It so exciting to see the women-in-tech narrative offer inspiration and opportunity within the tech industry, as the number of voices, groups and events grows each and every year. Outlining a clear vision for how women can thrive in tech, and the necessary boundaries needed to enable inclusivity, has resulted in a shift in attitudes and behavior that’s been years in the making. By elevating our story to the industry level, the women-in-tech movement is a great example of how narrative impacts people, companies, industry and society at large. As the narrative grows and leaders emerge, more women feel impowered to tell their story that connects and inspires a new wave of leaders. – Cathryn Posey, Founder, Tech Superwomen Summit

I’ve been working in tech for over 20 years, and the last four have been the most fun by far. The pool of people who want to improve tech’s culture through a collective, inspiring voice is expanding quickly. While we’re still fragmented across the sector, it’s exciting to see the women-in-tech narrative grow to inspire and empower more groups of people to organize and promote positive change. From #FoundersChange to an emerging #TimesUpTech initiative, there is new energy that is sorely needed. We need to use this momentum to keep the narrative focused on diversity issues that intersect within and beyond gender as well. Folks are finally understanding, and we see more awareness, that the companies building diverse, inclusive companies are the ones that will win.  – Nicole Sanchez, CEO of Vaya Consulting, Lecturer at UC Berkeley Haas School of Business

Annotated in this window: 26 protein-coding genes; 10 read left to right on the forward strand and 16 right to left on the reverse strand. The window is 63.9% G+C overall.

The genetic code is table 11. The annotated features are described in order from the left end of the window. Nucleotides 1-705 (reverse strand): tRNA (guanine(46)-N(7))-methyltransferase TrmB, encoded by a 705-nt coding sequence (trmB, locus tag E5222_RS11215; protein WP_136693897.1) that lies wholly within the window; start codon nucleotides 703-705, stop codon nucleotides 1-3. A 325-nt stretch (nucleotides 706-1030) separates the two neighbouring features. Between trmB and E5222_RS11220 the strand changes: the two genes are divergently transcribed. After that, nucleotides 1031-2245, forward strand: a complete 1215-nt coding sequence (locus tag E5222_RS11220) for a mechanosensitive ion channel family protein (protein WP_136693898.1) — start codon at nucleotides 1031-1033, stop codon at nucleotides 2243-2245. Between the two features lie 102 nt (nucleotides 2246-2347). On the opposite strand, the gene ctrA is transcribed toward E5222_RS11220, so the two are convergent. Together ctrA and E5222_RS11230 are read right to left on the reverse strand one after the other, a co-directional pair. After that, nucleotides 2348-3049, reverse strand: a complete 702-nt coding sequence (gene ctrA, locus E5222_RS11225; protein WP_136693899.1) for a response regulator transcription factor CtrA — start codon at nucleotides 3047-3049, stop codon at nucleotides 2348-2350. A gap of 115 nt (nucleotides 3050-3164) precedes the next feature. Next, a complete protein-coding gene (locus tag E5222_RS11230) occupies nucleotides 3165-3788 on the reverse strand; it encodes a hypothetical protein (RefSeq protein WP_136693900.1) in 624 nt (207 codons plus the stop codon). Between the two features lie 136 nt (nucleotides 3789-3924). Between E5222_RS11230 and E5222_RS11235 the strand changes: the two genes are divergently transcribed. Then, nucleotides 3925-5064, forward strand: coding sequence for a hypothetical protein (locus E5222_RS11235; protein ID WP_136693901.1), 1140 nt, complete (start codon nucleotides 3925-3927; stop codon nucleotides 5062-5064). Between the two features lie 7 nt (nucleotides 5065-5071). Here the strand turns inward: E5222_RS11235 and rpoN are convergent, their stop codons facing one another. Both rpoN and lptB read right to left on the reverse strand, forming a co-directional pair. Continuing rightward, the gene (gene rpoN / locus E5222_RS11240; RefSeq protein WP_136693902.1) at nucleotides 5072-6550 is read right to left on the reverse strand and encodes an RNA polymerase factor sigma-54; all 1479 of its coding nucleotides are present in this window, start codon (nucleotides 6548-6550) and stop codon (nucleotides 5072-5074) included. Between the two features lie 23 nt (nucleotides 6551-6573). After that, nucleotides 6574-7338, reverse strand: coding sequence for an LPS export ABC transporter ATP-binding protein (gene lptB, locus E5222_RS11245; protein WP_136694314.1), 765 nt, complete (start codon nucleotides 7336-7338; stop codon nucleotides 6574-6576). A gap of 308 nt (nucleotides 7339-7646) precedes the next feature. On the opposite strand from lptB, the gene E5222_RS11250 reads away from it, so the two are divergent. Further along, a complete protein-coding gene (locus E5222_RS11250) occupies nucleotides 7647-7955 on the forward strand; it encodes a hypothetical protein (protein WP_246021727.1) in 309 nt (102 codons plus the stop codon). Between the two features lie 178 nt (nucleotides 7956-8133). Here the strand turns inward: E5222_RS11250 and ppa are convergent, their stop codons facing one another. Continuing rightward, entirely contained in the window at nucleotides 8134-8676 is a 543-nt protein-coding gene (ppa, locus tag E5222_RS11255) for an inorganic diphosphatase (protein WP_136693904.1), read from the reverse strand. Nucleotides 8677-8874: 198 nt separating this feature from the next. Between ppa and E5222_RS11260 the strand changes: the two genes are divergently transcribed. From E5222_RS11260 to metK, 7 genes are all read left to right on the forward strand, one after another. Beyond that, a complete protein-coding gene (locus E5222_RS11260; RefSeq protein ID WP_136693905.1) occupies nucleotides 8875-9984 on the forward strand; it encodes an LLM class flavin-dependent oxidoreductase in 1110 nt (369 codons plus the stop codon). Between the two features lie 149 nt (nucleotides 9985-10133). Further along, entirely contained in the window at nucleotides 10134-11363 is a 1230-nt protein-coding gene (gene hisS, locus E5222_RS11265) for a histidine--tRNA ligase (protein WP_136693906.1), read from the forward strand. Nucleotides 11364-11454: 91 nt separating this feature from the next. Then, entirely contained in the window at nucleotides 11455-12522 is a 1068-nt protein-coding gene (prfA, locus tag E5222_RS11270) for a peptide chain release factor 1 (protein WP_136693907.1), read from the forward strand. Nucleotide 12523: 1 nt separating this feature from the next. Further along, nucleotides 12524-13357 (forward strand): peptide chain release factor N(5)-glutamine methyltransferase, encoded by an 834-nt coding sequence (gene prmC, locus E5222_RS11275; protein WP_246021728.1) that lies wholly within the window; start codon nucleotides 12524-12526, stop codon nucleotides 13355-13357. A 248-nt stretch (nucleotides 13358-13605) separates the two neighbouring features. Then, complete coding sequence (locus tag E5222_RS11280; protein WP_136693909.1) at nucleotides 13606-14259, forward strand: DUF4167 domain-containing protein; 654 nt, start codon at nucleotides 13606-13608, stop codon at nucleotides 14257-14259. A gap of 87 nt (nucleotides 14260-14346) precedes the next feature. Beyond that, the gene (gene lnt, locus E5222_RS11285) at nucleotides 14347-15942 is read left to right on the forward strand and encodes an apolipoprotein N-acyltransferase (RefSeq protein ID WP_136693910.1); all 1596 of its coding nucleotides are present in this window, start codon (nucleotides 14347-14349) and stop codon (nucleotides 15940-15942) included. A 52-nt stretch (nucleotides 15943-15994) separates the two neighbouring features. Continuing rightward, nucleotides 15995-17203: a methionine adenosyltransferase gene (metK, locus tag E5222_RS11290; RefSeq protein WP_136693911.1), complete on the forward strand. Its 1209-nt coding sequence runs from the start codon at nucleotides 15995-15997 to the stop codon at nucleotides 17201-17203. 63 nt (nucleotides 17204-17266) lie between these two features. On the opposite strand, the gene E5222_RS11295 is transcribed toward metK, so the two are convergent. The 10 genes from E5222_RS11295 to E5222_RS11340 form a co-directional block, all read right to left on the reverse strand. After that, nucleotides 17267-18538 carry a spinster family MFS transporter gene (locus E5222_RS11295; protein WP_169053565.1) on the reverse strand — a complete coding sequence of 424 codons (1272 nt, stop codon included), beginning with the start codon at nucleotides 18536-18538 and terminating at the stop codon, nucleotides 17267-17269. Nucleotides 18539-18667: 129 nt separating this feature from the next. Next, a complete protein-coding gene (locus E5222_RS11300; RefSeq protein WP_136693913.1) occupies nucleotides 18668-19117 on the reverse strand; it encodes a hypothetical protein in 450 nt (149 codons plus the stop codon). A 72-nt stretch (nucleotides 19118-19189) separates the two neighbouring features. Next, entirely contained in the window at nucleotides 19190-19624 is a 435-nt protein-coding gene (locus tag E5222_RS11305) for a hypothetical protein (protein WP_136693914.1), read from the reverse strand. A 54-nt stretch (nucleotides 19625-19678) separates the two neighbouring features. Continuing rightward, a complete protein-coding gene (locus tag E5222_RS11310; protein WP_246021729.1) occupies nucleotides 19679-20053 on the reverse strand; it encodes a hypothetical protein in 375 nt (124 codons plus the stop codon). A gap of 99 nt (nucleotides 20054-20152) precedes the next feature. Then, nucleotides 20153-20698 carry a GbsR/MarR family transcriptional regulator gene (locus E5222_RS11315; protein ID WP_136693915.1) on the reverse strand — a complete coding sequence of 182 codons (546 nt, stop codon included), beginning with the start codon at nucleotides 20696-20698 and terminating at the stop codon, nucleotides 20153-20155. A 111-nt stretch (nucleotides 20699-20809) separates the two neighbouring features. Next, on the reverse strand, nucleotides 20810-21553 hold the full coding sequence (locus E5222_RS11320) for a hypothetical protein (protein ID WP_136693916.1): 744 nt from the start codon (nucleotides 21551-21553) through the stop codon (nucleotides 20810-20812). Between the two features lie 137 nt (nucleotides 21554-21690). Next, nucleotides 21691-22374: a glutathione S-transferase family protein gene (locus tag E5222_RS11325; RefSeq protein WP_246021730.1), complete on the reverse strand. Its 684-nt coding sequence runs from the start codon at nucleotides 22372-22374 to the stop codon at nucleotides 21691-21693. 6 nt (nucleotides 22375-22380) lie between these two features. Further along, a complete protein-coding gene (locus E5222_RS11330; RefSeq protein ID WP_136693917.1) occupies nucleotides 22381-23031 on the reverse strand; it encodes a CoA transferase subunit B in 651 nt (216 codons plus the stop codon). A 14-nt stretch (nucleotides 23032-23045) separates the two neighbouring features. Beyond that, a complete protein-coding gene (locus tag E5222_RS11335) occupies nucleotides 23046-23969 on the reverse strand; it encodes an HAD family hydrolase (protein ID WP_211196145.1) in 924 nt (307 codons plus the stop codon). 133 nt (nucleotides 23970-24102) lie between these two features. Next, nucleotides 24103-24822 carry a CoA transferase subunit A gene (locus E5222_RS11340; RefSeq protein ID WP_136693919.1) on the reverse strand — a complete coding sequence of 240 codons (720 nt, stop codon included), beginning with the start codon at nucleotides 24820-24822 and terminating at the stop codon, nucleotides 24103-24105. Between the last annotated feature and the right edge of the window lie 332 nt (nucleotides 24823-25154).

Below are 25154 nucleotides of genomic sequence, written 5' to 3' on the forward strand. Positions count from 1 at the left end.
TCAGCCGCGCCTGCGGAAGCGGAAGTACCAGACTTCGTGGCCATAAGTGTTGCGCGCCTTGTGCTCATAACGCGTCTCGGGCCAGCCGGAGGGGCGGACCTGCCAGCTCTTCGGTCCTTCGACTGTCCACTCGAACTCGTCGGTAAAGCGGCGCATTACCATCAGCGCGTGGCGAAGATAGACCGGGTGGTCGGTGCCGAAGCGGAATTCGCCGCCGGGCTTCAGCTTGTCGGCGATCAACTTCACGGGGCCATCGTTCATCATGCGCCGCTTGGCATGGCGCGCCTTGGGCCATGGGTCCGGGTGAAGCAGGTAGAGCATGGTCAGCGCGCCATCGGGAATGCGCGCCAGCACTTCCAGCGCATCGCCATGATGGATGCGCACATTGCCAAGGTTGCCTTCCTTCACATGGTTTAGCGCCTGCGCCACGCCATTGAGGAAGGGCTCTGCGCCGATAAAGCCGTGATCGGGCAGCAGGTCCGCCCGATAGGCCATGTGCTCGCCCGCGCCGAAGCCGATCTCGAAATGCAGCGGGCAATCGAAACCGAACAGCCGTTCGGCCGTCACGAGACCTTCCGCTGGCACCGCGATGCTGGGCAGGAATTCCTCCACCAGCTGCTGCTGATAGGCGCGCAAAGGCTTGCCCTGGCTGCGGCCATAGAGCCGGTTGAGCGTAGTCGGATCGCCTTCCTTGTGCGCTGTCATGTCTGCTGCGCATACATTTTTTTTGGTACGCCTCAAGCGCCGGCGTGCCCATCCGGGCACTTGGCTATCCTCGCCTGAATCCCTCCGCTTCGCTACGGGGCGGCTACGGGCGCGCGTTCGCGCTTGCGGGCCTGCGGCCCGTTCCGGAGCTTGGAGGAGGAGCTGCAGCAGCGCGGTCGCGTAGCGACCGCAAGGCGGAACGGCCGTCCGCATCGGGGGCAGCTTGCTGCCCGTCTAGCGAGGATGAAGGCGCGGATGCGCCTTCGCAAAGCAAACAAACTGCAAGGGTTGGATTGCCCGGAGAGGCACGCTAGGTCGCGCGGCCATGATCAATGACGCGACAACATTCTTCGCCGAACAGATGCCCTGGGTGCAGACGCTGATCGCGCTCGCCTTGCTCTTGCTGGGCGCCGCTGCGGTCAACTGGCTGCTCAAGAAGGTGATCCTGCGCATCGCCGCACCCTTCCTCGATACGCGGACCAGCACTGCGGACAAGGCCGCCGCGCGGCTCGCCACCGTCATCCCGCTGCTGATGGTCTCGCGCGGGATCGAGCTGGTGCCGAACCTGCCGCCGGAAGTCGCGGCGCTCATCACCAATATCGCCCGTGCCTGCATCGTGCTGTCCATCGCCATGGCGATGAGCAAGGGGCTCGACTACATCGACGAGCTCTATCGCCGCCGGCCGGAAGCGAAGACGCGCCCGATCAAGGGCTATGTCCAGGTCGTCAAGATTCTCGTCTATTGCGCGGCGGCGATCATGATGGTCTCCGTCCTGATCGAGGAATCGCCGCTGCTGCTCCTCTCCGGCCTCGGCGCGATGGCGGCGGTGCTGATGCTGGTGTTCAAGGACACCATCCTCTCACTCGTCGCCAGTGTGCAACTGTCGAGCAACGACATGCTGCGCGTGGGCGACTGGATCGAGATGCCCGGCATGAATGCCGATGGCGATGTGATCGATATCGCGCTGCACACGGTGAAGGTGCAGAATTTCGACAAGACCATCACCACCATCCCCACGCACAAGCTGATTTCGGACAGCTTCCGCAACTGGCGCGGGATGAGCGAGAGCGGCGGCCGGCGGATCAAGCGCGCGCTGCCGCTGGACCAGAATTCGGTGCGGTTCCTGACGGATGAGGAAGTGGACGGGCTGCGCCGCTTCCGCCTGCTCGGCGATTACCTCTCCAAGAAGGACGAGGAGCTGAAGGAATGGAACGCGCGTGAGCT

When I was in high school in the 90s/early 2000s, we didn’t have a lot of visible female role models – the fact that I did AP computer science was mostly of a function of having an interest in technology. I had great family support and was very stubborn about participating in spaces that I didn’t necessarily feel welcome. For me, looking at how the industry narrative has changed over the last two decades, there are two huge wins. We now have a strong, collective voice and many amazing organizations and efforts that are being spearheaded by truly inspirational women. Today’s women-in-tech story focuses on bringing positive change to the industry – and encouraging and empowering women thinking of entering the tech industry. A growing number of initiatives, like Project Include, Backstage Capital, Female Founders Conference, Code 2040 and Black Girls Code, demonstrate the power of narrative to connect and welcome. We also see the increased visibility and recognition of women from so many different backgrounds and ethnicities within tech. When I started my career in tech, I didn’t have access to these role models and the narrative of collective strength and inclusion. There’s so much left to be done, but our story has come a long way.– Kamilah Taylor, Author, Engineer in Residence at Hustle

The power of an industry narrative, in this case “women-in-tech,” is something more marketers are pursuing as organizations of all types aim for the top leadership position, and themes to drive brand leadership, content market and market influence. Advocating for industry change is aspirational, bold and impactful.